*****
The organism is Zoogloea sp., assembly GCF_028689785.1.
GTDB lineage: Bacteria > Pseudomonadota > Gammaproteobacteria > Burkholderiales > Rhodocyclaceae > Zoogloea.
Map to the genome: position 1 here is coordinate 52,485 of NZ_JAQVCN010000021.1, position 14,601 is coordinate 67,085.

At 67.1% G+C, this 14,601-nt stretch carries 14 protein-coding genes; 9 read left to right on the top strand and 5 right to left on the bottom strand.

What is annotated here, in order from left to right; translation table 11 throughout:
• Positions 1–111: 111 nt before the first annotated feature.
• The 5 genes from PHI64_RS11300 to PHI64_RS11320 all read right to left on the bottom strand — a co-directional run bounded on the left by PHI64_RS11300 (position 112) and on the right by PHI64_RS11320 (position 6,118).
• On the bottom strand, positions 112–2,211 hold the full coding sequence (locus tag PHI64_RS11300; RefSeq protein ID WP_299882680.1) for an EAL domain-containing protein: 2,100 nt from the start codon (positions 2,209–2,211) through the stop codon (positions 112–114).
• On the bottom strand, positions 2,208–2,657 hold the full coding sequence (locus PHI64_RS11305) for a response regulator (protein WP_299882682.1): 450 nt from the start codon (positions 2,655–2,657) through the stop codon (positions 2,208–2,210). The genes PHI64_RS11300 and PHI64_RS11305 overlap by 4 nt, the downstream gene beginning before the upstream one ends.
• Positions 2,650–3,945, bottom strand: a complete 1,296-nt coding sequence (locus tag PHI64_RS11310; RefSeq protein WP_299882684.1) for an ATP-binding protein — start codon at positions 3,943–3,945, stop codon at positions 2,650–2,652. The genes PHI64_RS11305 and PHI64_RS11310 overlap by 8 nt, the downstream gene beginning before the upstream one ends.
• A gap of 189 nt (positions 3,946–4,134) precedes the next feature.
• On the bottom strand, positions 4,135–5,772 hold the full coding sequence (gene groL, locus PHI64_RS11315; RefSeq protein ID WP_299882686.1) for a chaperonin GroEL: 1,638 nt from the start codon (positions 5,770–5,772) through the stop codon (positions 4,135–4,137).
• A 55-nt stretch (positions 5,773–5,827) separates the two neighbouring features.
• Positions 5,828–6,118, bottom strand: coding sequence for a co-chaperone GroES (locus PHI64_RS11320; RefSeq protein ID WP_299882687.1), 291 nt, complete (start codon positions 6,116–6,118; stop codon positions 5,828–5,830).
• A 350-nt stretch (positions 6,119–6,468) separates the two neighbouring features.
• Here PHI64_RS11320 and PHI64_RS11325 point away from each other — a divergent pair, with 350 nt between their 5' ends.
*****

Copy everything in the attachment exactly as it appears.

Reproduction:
The organism is Zoogloea sp., assembly GCF_028689785.1.
GTDB lineage: Bacteria > Pseudomonadota > Gammaproteobacteria > Burkholderiales > Rhodocyclaceae > Zoogloea.
Map to the genome: position 1 here is coordinate 52,485 of NZ_JAQVCN010000021.1, position 14,601 is coordinate 67,085.

At 67.1% G+C, this 14,601-nt stretch carries 14 protein-coding genes; 9 read left to right on the top strand and 5 right to left on the bottom strand.

What is annotated here, in order from left to right; translation table 11 throughout:
• Positions 1–111: 111 nt before the first annotated feature.
• The 5 genes from PHI64_RS11300 to PHI64_RS11320 all read right to left on the bottom strand — a co-directional run bounded on the left by PHI64_RS11300 (position 112) and on the right by PHI64_RS11320 (position 6,118).
• On the bottom strand, positions 112–2,211 hold the full coding sequence (locus tag PHI64_RS11300; RefSeq protein ID WP_299882680.1) for an EAL domain-containing protein: 2,100 nt from the start codon (positions 2,209–2,211) through the stop codon (positions 112–114).
• On the bottom strand, positions 2,208–2,657 hold the full coding sequence (locus PHI64_RS11305) for a response regulator (protein WP_299882682.1): 450 nt from the start codon (positions 2,655–2,657) through the stop codon (positions 2,208–2,210). The genes PHI64_RS11300 and PHI64_RS11305 overlap by 4 nt, the downstream gene beginning before the upstream one ends.
• Positions 2,650–3,945, bottom strand: a complete 1,296-nt coding sequence (locus tag PHI64_RS11310; RefSeq protein WP_299882684.1) for an ATP-binding protein — start codon at positions 3,943–3,945, stop codon at positions 2,650–2,652. The genes PHI64_RS11305 and PHI64_RS11310 overlap by 8 nt, the downstream gene beginning before the upstream one ends.
• A gap of 189 nt (positions 3,946–4,134) precedes the next feature.
• On the bottom strand, positions 4,135–5,772 hold the full coding sequence (gene groL, locus PHI64_RS11315; RefSeq protein ID WP_299882686.1) for a chaperonin GroEL: 1,638 nt from the start codon (positions 5,770–5,772) through the stop codon (positions 4,135–4,137).
• A 55-nt stretch (positions 5,773–5,827) separates the two neighbouring features.
• Positions 5,828–6,118, bottom strand: coding sequence for a co-chaperone GroES (locus PHI64_RS11320; RefSeq protein ID WP_299882687.1), 291 nt, complete (start codon positions 6,116–6,118; stop codon positions 5,828–5,830).
• A 350-nt stretch (positions 6,119–6,468) separates the two neighbouring features.
• Here PHI64_RS11320 and PHI64_RS11325 point away from each other — a divergent pair, with 350 nt between their 5' ends.